Maybe Palestinians, Israelis need a break from each other
By RAY HANANIA03/20/2012 23:34
Yalla Peace: The anti-normalization movement is really
a movement of hatred that actively seeks negative contact.
Wouldn’t it be nice if Palestinians and Israelis didn’t have to deal with each other anymore? At least for maybe the next decade?
The idea would be to separate the two sides and give each autonomy, with no direct contact whatsoever. Of course, given the dynamics of the situation, both sides might want this but only Israel has the power to make it happen.
Why doesn’t Israel just impose a solution? Well, a lot of Palestinians don’t like that idea and many Israelis don’t think it would work. But I am not convinced Israel’s leaders really want a resolution of the conflict that is based on compromise.
I think they want all of the land, not just Israel, Jerusalem and large chunks of the West Bank, that they refer to as “Judea and Samaria.”
Calling the West Bank Judea and Samaria is the equivalent – another word the Israelis love and hate – of calling Israel the “Zionist entity.” It’s offensive to Palestinians, just as Zionist entity is offensive to Israelis.
But separation seems to be the only realistic option that could result in a genuine peace, based on, well, apathy. I came to that conclusion after wasting a lot of time on an email list populated by Israelis and Palestinians brought together by the idea of “confederation.” The organizers of the idea are well-intentioned but it seems that the majority of the group is divided between Palestinians who despise and are angry with Israelis and Israelis who despise and are angry with Palestinians.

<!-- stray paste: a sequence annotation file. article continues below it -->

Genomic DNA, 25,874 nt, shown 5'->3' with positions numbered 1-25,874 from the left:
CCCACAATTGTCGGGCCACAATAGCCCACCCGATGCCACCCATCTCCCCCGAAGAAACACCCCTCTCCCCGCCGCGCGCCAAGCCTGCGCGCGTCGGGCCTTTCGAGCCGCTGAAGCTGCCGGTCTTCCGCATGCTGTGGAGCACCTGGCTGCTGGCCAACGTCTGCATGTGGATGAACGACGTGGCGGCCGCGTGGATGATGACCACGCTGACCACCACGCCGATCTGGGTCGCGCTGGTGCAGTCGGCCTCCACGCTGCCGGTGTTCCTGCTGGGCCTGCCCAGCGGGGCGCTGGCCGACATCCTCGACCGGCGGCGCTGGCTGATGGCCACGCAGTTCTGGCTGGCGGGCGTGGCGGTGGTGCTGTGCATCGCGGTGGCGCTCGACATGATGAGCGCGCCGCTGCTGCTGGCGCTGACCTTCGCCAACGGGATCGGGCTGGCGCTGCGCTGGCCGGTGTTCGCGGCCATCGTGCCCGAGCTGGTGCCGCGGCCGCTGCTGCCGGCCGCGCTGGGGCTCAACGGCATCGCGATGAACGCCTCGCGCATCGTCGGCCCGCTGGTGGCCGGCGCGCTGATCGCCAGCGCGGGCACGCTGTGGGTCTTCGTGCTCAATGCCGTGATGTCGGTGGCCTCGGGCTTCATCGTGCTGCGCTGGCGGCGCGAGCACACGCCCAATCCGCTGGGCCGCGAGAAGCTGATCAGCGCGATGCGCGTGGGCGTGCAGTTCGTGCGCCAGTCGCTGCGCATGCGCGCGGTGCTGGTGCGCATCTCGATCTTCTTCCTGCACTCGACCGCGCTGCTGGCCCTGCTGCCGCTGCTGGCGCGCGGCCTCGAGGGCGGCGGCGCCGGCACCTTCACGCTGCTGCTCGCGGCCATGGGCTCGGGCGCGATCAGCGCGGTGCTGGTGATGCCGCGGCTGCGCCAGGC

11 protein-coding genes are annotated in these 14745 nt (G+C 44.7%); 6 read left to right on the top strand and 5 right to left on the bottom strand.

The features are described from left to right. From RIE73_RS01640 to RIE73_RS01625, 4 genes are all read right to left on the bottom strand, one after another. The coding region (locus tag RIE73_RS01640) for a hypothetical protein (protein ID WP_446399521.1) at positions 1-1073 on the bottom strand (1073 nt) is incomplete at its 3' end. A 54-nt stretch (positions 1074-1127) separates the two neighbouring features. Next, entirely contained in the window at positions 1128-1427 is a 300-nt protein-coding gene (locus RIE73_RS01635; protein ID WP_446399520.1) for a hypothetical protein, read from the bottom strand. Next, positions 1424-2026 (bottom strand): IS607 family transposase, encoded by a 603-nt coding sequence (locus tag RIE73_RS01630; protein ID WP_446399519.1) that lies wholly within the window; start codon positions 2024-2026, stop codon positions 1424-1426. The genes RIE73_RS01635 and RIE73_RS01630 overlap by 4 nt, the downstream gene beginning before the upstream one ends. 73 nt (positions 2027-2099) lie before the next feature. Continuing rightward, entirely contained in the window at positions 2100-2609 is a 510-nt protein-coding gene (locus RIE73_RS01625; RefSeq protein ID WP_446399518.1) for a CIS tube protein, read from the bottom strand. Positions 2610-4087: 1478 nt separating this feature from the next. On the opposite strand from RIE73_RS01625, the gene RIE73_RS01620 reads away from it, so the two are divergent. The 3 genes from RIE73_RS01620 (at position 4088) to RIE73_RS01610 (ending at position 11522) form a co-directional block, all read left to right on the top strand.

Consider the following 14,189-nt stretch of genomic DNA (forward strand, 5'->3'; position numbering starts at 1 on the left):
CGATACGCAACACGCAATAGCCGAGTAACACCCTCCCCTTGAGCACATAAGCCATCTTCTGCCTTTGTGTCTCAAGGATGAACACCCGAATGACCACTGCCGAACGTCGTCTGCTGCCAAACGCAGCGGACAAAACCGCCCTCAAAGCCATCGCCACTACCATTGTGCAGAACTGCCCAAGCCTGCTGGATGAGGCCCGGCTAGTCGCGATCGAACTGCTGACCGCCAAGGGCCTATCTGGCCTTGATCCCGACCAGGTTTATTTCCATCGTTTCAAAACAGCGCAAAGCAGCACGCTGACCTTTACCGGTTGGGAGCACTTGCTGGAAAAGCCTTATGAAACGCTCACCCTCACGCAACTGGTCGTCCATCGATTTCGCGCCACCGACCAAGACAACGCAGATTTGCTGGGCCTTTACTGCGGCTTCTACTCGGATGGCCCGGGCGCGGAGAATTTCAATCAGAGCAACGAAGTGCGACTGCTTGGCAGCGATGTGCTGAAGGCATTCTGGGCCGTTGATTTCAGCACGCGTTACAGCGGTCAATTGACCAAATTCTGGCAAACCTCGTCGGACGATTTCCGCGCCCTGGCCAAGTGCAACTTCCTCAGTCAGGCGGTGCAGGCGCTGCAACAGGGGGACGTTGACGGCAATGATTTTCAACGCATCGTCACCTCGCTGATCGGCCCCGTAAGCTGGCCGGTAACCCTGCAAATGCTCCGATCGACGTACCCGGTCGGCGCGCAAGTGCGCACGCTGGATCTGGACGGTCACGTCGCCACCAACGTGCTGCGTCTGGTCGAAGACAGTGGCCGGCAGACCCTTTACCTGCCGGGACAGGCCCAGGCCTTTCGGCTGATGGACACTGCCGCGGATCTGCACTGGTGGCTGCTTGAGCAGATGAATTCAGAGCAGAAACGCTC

Neither side has anything nice to say about the other. In fact, I’ve noticed a significant drop in the “nice factor” over the past few years on both sides. Israelis and Palestinians are just not nice to each other. Seems that when Israelis write about Palestinians, it’s usually all about blaming the Palestinians for everything.
Same for when Palestinians write about Israelis.
The absence of a solution to the conflict has created a blame lifestyle. We just blame each other. We never accept responsibility for anything. Just blame, blame, blame. It’s depressing.
I have the feeling that most Israelis can live with the current situation of apprehensiveness but control. Israelis are in more control of the situation than Palestinians.
Not complete control, of course.
But just enough that they can make themselves feel like they have a semblance of a normal life.
It creates kind of a “conflict boredom”; when conflict becomes the norm, it becomes boring. Uneventful. Kind of like not newsworthy. News is defined by something new. What’s “new” about the current situation between Palestinians and Israelis? The ongoing sporadic instances of violence are not new at all, but rather have become a familiar pattern.
Over and over again flashes of violence spark emotional outrage from both sides, like the recent violence between Israel and Hamas in Gaza.
It’s not new. It’s a broken record, playing over and over and over again. No one likes repetitive annoyance, which probably more than any other phrase best describes the relationship between Palestinians and Israelis today.
So, since we can’t seem to come together around a table to say nice things to each other, or even pretend that we like each other, why not just separate us? Build the damn wall, but remove all Israeli presence from the Palestinian side of that wall. Give Palestinians access to the rest of the world.